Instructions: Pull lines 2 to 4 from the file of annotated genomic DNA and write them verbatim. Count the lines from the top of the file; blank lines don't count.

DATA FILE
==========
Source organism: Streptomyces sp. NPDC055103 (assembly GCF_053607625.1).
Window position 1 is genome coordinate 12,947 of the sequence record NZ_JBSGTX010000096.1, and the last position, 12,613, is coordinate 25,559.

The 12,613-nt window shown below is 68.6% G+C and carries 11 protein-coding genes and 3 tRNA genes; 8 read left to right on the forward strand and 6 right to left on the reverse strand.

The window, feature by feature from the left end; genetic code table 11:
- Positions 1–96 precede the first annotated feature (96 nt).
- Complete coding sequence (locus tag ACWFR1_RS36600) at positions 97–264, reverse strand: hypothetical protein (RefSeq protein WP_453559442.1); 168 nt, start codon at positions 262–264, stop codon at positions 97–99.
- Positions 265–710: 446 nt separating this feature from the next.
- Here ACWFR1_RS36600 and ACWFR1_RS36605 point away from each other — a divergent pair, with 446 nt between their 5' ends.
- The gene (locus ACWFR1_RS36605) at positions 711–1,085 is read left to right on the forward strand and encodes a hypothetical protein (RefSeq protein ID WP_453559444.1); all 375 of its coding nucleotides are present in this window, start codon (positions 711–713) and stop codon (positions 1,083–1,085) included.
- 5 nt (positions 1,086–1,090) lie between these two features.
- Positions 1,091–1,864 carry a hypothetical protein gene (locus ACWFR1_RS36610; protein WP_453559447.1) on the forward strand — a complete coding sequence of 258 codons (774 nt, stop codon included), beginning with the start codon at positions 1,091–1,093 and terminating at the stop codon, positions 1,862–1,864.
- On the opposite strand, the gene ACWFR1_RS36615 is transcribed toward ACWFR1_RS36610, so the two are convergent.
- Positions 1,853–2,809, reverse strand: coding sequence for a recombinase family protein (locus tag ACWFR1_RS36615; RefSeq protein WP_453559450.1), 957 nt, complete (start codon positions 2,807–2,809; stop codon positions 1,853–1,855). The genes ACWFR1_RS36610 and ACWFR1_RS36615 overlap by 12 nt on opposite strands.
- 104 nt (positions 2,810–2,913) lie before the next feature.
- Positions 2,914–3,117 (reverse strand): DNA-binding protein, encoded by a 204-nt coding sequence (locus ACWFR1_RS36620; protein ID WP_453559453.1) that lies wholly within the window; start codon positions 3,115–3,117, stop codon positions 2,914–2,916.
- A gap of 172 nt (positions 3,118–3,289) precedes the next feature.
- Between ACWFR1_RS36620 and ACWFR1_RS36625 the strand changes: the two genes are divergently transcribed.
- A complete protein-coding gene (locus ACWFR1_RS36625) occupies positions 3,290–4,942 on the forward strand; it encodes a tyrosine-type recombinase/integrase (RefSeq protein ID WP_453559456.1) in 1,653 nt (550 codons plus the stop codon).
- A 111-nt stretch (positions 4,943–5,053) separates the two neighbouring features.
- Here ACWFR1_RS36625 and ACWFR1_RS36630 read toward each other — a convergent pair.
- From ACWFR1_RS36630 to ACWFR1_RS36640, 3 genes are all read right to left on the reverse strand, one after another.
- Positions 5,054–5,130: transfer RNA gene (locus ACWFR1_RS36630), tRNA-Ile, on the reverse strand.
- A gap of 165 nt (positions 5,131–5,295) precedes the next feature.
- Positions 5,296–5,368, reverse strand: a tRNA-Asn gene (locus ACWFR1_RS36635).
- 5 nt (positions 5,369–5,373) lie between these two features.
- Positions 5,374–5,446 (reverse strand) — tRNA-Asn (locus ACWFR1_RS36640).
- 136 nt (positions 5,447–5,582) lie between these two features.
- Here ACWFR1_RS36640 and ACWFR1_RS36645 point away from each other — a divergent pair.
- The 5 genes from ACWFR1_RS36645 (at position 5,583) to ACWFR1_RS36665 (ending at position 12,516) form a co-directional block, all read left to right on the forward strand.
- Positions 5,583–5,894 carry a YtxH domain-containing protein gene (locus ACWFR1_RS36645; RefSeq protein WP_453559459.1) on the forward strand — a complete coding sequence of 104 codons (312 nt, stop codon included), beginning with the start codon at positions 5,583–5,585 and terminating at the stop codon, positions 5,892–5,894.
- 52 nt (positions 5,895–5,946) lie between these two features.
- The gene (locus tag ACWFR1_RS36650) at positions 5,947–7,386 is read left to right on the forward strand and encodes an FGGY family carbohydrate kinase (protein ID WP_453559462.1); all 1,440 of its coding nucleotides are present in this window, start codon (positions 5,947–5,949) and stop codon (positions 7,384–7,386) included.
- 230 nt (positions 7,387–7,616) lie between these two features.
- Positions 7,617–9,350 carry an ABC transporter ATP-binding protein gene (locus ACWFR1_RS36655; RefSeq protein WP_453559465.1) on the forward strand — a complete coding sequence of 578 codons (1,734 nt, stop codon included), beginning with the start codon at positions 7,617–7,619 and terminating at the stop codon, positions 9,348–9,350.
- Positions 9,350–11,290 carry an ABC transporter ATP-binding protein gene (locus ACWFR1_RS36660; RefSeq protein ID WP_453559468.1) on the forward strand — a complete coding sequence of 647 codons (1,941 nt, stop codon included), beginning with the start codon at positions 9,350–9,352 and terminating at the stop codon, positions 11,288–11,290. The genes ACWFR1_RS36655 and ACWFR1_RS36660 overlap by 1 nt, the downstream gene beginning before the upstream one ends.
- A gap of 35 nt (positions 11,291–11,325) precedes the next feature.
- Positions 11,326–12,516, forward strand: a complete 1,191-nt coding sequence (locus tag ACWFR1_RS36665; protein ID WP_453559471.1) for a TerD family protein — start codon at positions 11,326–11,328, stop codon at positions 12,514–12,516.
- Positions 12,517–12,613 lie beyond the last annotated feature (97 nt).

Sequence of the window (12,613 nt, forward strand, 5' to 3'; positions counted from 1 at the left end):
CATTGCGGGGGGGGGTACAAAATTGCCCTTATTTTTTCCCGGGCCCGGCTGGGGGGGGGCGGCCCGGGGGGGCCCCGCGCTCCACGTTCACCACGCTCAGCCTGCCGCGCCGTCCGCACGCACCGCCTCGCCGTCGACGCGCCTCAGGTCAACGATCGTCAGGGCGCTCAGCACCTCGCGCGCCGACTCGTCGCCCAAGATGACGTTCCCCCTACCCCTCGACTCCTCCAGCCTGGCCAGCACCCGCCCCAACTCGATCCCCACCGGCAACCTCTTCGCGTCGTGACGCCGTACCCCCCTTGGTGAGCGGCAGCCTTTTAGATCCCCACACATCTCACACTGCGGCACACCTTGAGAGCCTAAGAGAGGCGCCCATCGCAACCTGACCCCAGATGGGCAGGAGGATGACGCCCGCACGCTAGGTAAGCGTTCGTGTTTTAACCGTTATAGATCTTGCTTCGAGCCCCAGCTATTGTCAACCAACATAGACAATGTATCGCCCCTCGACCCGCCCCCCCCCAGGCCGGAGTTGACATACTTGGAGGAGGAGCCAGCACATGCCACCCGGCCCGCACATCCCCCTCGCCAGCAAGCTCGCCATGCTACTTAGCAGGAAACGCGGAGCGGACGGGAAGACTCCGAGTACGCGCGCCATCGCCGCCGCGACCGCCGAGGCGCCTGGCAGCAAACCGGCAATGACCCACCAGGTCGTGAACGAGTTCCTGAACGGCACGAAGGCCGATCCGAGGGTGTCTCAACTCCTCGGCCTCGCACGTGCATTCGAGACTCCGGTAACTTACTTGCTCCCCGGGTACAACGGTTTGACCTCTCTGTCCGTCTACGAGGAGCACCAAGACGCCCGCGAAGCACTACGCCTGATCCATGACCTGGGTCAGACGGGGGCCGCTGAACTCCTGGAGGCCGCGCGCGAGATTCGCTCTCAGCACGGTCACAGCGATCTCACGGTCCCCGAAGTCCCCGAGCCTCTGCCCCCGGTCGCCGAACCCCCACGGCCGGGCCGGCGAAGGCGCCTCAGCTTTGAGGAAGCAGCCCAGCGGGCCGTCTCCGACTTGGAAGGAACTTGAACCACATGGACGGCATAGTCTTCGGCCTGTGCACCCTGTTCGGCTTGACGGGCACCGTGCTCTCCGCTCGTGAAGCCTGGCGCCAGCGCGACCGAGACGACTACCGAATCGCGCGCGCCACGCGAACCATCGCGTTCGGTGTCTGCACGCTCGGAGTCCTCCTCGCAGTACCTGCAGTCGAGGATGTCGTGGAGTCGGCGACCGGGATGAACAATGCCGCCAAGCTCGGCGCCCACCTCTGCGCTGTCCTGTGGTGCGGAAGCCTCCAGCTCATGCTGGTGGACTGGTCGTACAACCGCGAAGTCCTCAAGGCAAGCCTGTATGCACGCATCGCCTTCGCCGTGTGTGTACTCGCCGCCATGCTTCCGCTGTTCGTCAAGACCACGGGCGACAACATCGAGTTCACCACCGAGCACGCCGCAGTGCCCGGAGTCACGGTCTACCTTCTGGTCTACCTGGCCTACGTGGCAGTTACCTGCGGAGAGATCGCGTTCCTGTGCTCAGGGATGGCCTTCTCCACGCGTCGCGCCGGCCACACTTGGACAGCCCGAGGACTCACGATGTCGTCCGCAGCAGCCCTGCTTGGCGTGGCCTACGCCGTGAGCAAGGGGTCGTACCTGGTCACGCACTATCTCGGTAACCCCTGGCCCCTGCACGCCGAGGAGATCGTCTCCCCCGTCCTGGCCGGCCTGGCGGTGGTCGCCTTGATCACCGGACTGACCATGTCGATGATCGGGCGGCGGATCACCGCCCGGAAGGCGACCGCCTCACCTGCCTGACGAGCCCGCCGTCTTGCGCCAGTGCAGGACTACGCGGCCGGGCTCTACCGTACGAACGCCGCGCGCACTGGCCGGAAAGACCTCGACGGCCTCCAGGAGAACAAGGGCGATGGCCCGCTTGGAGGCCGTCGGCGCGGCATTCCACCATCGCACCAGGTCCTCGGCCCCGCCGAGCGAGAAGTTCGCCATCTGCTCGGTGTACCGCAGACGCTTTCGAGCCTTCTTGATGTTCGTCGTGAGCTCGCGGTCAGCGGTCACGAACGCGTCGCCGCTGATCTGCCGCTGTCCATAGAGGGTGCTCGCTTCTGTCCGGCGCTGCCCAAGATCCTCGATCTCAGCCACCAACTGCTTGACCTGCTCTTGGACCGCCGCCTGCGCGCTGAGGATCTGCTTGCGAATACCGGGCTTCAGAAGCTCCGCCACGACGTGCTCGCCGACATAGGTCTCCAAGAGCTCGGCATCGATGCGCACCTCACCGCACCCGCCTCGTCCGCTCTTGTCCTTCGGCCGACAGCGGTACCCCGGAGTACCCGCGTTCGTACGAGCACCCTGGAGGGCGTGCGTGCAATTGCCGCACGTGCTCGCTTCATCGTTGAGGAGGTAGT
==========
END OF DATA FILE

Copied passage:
Window position 1 is genome coordinate 12,947 of the sequence record NZ_JBSGTX010000096.1, and the last position, 12,613, is coordinate 25,559.

The 12,613-nt window shown below is 68.6% G+C and carries 11 protein-coding genes and 3 tRNA genes; 8 read left to right on the forward strand and 6 right to left on the reverse strand.

The window, feature by feature from the left end; genetic code table 11: